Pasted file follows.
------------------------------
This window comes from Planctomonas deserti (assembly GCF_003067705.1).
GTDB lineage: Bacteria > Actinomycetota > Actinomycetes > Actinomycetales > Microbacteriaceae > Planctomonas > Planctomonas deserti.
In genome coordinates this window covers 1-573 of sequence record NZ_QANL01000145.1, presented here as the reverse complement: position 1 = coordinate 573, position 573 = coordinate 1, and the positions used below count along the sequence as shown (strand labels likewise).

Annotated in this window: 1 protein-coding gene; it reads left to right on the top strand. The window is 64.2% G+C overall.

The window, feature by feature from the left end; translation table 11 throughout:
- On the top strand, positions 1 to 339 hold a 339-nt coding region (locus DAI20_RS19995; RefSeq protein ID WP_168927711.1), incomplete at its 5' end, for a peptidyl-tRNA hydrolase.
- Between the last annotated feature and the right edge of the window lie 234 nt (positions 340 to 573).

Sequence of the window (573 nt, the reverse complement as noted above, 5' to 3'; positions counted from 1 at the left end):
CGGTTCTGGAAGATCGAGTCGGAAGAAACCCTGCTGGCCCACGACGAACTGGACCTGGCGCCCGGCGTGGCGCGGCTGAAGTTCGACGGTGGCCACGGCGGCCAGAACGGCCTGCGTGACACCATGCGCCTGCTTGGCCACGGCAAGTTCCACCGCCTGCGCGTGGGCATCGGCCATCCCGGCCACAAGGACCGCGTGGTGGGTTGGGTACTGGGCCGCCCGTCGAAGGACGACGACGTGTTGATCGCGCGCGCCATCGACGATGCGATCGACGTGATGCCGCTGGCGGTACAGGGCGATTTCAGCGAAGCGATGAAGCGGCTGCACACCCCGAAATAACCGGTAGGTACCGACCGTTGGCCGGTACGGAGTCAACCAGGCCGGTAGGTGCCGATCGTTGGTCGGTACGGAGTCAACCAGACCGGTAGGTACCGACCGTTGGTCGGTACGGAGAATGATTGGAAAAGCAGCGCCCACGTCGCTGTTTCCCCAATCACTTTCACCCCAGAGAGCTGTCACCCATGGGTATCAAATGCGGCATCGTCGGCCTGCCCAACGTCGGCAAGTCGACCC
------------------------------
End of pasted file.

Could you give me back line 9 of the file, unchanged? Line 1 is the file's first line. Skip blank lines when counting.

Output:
CGGTTCTGGAAGATCGAGTCGGAAGAAACCCTGCTGGCCCACGACGAACTGGACCTGGCGCCCGGCGTGGCGCGGCTGAAGTTCGACGGTGGCCACGGCGGCCAGAACGGCCTGCGTGACACCATGCGCCTGCTTGGCCACGGCAAGTTCCACCGCCTGCGCGTGGGCATCGGCCATCCCGGCCACAAGGACCGCGTGGTGGGTTGGGTACTGGGCCGCCCGTCGAAGGACGACGACGTGTTGATCGCGCGCGCCATCGACGATGCGATCGACGTGATGCCGCTGGCGGTACAGGGCGATTTCAGCGAAGCGATGAAGCGGCTGCACACCCCGAAATAACCGGTAGGTACCGACCGTTGGCCGGTACGGAGTCAACCAGGCCGGTAGGTGCCGATCGTTGGTCGGTACGGAGTCAACCAGACCGGTAGGTACCGACCGTTGGTCGGTACGGAGAATGATTGGAAAAGCAGCGCCCACGTCGCTGTTTCCCCAATCACTTTCACCCCAGAGAGCTGTCACCCATGGGTATCAAATGCGGCATCGTCGGCCTGCCCAACGTCGGCAAGTCGACCC